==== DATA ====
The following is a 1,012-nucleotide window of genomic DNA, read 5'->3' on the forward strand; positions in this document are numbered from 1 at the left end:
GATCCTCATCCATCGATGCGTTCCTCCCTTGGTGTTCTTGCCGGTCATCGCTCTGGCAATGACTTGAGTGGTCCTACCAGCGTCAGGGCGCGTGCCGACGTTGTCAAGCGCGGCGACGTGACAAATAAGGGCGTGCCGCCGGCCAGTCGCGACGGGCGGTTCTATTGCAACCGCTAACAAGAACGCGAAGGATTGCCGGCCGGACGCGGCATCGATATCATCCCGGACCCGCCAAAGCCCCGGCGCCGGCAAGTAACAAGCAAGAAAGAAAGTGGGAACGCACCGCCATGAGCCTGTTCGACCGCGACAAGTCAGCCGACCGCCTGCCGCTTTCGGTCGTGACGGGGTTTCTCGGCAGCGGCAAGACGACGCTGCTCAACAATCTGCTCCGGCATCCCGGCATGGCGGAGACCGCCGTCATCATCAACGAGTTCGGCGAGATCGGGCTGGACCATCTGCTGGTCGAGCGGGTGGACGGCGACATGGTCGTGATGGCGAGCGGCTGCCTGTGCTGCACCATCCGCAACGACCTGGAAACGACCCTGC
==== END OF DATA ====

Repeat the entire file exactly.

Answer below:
The following is a 1,012-nucleotide window of genomic DNA, read 5'->3' on the forward strand; positions in this document are numbered from 1 at the left end:
GATCCTCATCCATCGATGCGTTCCTCCCTTGGTGTTCTTGCCGGTCATCGCTCTGGCAATGACTTGAGTGGTCCTACCAGCGTCAGGGCGCGTGCCGACGTTGTCAAGCGCGGCGACGTGACAAATAAGGGCGTGCCGCCGGCCAGTCGCGACGGGCGGTTCTATTGCAACCGCTAACAAGAACGCGAAGGATTGCCGGCCGGACGCGGCATCGATATCATCCCGGACCCGCCAAAGCCCCGGCGCCGGCAAGTAACAAGCAAGAAAGAAAGTGGGAACGCACCGCCATGAGCCTGTTCGACCGCGACAAGTCAGCCGACCGCCTGCCGCTTTCGGTCGTGACGGGGTTTCTCGGCAGCGGCAAGACGACGCTGCTCAACAATCTGCTCCGGCATCCCGGCATGGCGGAGACCGCCGTCATCATCAACGAGTTCGGCGAGATCGGGCTGGACCATCTGCTGGTCGAGCGGGTGGACGGCGACATGGTCGTGATGGCGAGCGGCTGCCTGTGCTGCACCATCCGCAACGACCTGGAAACGACCCTGC